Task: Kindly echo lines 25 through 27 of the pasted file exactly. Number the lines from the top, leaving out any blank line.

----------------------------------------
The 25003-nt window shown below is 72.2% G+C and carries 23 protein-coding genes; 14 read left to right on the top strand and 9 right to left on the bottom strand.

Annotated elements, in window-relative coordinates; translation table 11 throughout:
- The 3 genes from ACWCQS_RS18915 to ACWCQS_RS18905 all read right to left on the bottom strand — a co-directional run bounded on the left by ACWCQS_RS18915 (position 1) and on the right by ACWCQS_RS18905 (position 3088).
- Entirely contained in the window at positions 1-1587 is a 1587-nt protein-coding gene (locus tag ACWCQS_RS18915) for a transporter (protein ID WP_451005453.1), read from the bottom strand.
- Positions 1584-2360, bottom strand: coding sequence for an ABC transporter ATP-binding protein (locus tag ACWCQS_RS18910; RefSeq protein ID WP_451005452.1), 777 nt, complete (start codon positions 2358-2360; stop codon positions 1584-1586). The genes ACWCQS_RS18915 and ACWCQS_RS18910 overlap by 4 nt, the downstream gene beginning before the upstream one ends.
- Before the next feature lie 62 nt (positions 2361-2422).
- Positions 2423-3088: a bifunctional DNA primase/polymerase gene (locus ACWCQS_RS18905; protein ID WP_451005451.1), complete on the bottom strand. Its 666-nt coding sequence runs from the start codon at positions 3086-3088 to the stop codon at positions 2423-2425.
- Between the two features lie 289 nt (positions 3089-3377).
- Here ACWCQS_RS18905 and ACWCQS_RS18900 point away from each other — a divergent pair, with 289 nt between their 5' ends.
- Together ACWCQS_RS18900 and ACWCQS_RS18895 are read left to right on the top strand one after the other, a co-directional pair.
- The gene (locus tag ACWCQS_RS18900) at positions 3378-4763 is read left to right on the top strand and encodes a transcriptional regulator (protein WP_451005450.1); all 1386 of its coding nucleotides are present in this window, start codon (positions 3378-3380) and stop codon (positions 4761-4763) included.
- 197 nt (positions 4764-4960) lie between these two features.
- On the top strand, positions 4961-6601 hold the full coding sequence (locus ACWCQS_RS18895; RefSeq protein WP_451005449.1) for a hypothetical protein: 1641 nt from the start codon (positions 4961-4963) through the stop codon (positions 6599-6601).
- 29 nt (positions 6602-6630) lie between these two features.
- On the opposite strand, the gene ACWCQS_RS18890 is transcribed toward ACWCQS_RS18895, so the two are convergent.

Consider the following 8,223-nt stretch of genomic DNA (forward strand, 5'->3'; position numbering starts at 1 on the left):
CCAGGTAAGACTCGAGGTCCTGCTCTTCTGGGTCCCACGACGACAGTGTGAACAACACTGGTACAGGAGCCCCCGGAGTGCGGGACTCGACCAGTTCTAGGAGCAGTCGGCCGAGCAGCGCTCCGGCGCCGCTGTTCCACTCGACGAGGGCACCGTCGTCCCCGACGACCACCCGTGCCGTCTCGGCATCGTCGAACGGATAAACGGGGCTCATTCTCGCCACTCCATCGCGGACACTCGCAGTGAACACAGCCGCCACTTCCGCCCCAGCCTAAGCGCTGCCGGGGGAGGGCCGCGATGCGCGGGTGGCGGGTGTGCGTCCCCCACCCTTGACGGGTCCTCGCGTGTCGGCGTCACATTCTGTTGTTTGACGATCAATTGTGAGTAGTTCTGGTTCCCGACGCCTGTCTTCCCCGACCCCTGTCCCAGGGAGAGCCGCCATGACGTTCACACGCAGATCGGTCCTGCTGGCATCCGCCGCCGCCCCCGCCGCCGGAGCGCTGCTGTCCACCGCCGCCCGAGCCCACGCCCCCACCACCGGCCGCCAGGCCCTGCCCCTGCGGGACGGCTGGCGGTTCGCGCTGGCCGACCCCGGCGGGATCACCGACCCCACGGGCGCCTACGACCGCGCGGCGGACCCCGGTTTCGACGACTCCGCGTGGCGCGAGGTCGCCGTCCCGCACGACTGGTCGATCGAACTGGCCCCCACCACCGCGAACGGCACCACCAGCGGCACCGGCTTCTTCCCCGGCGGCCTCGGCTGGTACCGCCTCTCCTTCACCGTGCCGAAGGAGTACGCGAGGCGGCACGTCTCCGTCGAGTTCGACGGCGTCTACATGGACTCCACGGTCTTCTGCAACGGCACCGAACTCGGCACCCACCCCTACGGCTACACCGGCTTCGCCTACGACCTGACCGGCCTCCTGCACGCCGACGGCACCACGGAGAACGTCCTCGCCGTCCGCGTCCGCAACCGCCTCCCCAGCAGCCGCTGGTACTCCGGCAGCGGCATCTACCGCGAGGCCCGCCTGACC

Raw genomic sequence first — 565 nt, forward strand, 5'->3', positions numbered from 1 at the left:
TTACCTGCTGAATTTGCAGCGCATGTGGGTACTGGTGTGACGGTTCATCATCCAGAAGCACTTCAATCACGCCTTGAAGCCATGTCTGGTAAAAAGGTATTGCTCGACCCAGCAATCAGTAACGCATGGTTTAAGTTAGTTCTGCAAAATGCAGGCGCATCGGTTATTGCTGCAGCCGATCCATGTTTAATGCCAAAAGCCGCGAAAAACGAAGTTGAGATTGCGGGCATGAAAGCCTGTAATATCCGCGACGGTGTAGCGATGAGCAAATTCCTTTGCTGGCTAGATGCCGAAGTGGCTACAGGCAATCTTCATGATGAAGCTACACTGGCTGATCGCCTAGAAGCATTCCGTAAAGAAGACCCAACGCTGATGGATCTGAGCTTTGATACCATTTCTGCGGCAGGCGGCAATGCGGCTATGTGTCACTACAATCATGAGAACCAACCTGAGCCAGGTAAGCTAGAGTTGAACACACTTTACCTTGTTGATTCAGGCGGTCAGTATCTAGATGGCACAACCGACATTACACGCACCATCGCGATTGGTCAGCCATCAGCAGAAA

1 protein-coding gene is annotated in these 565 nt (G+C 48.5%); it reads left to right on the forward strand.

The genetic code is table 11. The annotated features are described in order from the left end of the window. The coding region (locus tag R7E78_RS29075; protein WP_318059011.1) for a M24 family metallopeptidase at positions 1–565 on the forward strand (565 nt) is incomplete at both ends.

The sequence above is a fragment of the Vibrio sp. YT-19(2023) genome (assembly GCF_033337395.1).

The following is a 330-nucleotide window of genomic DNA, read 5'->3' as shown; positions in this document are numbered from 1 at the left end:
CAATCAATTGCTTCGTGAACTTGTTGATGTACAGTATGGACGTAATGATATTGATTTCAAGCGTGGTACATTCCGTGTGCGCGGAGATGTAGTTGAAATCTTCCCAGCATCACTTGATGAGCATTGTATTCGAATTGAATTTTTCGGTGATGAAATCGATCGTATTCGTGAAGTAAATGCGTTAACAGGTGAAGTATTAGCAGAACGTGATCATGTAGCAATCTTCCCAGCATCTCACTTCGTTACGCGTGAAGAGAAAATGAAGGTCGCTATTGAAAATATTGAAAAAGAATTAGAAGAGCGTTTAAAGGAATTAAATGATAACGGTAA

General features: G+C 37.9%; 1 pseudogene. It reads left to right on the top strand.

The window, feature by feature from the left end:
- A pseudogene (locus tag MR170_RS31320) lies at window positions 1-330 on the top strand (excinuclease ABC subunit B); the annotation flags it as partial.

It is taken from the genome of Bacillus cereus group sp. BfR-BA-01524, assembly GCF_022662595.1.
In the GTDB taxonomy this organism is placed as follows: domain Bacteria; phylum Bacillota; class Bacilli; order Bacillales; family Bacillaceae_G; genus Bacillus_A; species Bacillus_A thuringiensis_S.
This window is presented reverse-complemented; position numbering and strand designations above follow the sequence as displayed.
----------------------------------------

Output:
General features: G+C 37.9%; 1 pseudogene. It reads left to right on the top strand.

The window, feature by feature from the left end:
- A pseudogene (locus tag MR170_RS31320) lies at window positions 1-330 on the top strand (excinuclease ABC subunit B); the annotation flags it as partial.